Of all the reasons why the Nationals have fallen short of expectations in 2015, of all the persistent problems that have stood in their way, the continued squandering of opportunities has loomed as large as any.
Time and time again the schedule has favored the Nats, or their opponent has gifted them breaks on a given night. When this long and trying season finally comes to an end, one thing no one will be able to say is that the Nats were not given chances to capitalize on the misfortune and mistakes of others.
On Tuesday night it was a loss by the New York Mets that opened the door for a chance to gain precious ground in the NL East. It was three errors committed by the Baltimore Orioles and five walks issued by their starting pitcher, Ubaldo Jimenez. All those factors came into play, yet the Nationals still couldn't take advantage and make something of their circumstances.
Those fortuitous breaks are the kinds of things that make losses hurt even more when you add them all up. It's not just a defeat, one game out of 162. It's what could have been if they didn't blow such a favorable chance.
"Tonight [the Mets loss] didn't matter because we didn't win," Bryce Harper said.
"Those are the opportunities you want to take and we couldn't do it today," Jose Lobaton added. "We tried, but we just couldn't do it."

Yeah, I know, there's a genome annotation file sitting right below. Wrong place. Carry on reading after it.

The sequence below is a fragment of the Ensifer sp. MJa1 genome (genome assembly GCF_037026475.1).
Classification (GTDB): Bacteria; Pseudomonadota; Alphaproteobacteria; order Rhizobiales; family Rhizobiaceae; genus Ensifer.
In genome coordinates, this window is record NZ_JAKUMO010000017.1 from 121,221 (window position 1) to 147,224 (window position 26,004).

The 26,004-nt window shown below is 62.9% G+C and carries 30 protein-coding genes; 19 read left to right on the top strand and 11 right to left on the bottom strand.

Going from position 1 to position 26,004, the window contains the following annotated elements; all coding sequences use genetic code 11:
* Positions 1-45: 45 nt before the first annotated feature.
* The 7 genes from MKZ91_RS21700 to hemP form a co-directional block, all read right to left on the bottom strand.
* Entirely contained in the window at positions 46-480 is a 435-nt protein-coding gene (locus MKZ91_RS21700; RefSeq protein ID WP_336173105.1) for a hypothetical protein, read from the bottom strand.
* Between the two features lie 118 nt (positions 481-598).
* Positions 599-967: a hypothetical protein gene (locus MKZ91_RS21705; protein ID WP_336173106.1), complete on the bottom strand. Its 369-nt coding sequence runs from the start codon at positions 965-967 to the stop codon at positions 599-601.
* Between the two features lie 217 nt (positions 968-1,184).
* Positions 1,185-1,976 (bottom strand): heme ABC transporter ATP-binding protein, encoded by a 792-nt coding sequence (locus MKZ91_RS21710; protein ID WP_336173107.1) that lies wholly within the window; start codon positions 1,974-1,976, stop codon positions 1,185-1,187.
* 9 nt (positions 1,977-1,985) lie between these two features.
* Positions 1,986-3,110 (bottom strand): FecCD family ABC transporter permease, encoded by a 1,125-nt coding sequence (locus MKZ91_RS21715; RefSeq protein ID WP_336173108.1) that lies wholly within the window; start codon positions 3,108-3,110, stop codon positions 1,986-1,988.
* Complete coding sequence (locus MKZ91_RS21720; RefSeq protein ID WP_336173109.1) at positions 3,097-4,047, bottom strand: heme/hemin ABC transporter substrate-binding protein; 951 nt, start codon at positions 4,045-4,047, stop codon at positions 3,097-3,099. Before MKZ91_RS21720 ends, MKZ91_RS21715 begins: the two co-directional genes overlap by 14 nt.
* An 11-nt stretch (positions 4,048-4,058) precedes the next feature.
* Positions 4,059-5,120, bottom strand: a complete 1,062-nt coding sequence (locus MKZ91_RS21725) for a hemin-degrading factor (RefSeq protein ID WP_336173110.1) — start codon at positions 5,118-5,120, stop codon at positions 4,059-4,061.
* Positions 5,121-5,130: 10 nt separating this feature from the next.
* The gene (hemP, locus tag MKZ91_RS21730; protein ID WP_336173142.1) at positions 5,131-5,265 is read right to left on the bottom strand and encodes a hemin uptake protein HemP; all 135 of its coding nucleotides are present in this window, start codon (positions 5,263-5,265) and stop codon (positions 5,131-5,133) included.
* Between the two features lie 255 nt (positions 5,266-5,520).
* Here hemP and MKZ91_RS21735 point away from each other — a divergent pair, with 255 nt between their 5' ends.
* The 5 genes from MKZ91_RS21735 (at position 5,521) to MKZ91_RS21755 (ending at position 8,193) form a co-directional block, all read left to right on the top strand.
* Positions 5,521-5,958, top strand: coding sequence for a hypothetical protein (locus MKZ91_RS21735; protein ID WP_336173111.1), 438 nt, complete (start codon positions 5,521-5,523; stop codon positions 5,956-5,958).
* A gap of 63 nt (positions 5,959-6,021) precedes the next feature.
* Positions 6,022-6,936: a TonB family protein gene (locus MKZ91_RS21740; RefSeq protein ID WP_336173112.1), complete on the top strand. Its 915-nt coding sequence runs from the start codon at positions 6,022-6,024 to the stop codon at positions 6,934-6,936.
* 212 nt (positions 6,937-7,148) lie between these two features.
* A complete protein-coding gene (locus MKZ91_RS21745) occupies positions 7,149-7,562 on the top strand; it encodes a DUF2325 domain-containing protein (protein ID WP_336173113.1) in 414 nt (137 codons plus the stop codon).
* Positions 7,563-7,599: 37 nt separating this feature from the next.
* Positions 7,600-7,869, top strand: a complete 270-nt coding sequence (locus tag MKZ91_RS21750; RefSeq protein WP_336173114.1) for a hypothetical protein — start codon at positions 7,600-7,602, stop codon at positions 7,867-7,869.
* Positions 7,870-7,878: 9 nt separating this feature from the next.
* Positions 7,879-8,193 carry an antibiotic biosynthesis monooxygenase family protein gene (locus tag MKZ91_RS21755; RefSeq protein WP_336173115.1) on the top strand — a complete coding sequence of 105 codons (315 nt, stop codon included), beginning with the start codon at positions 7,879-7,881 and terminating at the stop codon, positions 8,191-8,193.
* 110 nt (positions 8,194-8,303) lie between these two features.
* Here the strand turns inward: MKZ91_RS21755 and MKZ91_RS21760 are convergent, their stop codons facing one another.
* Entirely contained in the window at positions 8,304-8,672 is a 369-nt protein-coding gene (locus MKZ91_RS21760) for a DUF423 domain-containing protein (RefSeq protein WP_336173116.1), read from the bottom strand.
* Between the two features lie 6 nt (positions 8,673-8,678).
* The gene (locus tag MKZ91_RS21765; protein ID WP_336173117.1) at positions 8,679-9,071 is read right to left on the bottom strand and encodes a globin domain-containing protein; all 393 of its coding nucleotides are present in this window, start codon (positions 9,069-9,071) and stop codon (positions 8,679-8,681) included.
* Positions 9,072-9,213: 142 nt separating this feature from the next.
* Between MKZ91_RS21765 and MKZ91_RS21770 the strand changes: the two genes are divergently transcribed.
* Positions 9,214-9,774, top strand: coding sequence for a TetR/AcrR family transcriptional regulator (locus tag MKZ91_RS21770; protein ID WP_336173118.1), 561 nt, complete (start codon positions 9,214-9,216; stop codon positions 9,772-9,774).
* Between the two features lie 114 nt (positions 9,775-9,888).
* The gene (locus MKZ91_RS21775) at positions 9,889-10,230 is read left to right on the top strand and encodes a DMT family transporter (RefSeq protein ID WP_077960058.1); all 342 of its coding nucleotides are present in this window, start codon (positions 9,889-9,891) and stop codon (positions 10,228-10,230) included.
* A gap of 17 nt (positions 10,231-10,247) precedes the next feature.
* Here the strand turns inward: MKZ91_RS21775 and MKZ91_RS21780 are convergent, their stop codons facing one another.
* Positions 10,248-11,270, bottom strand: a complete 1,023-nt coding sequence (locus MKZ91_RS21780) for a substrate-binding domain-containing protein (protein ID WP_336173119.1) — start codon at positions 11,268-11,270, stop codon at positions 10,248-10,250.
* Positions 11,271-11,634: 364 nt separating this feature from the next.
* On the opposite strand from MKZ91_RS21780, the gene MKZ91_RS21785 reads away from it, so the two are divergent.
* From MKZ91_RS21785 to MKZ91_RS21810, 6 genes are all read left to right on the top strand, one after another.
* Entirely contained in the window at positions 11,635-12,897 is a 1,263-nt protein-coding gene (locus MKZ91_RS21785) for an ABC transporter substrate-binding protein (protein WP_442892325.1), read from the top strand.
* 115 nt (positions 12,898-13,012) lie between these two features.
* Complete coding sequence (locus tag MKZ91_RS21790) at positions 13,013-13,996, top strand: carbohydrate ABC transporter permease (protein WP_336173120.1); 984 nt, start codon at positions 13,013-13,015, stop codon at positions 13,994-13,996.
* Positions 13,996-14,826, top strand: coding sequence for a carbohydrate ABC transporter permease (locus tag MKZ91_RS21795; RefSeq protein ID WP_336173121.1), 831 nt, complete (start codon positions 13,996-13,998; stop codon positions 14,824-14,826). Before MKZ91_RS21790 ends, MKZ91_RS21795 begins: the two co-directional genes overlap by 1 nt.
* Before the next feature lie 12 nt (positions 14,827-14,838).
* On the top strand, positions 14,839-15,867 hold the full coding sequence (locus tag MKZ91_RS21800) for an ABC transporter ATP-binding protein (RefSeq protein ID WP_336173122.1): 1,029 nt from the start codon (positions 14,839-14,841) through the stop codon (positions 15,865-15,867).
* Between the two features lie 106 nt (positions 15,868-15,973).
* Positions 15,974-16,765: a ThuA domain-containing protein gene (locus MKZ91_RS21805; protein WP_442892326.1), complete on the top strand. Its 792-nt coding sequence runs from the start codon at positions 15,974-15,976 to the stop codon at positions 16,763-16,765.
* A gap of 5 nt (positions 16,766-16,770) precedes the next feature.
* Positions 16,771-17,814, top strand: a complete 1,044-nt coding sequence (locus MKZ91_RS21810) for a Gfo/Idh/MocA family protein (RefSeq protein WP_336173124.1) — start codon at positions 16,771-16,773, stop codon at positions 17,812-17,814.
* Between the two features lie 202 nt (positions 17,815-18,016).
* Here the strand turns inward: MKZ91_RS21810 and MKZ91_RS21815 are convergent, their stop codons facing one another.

Jimenez was effectively wild on Tuesday night, somehow overcoming five walks to allow only one run (0 ER) on three hits. He and the Orioles gave the Nats their best opportunity in the fourth with a pair of errors and an infield single.
The first error allowed Clint Robinson to reach second with no outs. The infield single was hit by Ian Desmond and it was aided by the usually pristine glove of Manny Machado, as he couldn't get the ball out in time to throw to first. The second error was on a groundball hit by Jose Lobaton directly to Jonathan Schoop at second and it scored the Nats' only run.
That sequence left runners at first and second with one out and pitcher Gio Gonzalez at the plate. Gio laid down a bunt that was hit softly enough for catcher Caleb Joseph to fire to third and start a rally-killing double play.
"It’s a good play by their catcher," manager Matt Williams said. "If that bunts a little further out, the pitcher’s got to field it and the play is at first. Or if it’s a little to the right side, the first baseman is gonna go to first. But it was out in front enough where Joseph could get to it and Machado made a nice turn to get it back over."
Bryce Harper drew three walks on Tuesday night and set a single season record for the Nationals along the way. But afterwards he could only look back on one pitch he got from Jimenez in third inning as a missed opportunity.
"I missed my pitch. I missed the 1-2 sinker. I probably should have hit it out of the yard, but I popped up to second. That's on me. If I want a hit, then that's the pitch I gotta hit. Instead of being 1-for-1, I was 0-for-1 with three walks. I can't miss my pitches," he said.
The Nationals have 12 games remaining on their schedule, but the New York Mets have a magic number of only six. The likelihood of their season ending prematurely is becoming more and more real by the day. It's a near inevitability they will be watching the playoffs from home this October, all wondering what could have been if nights like Tuesday had just gone the way they should have.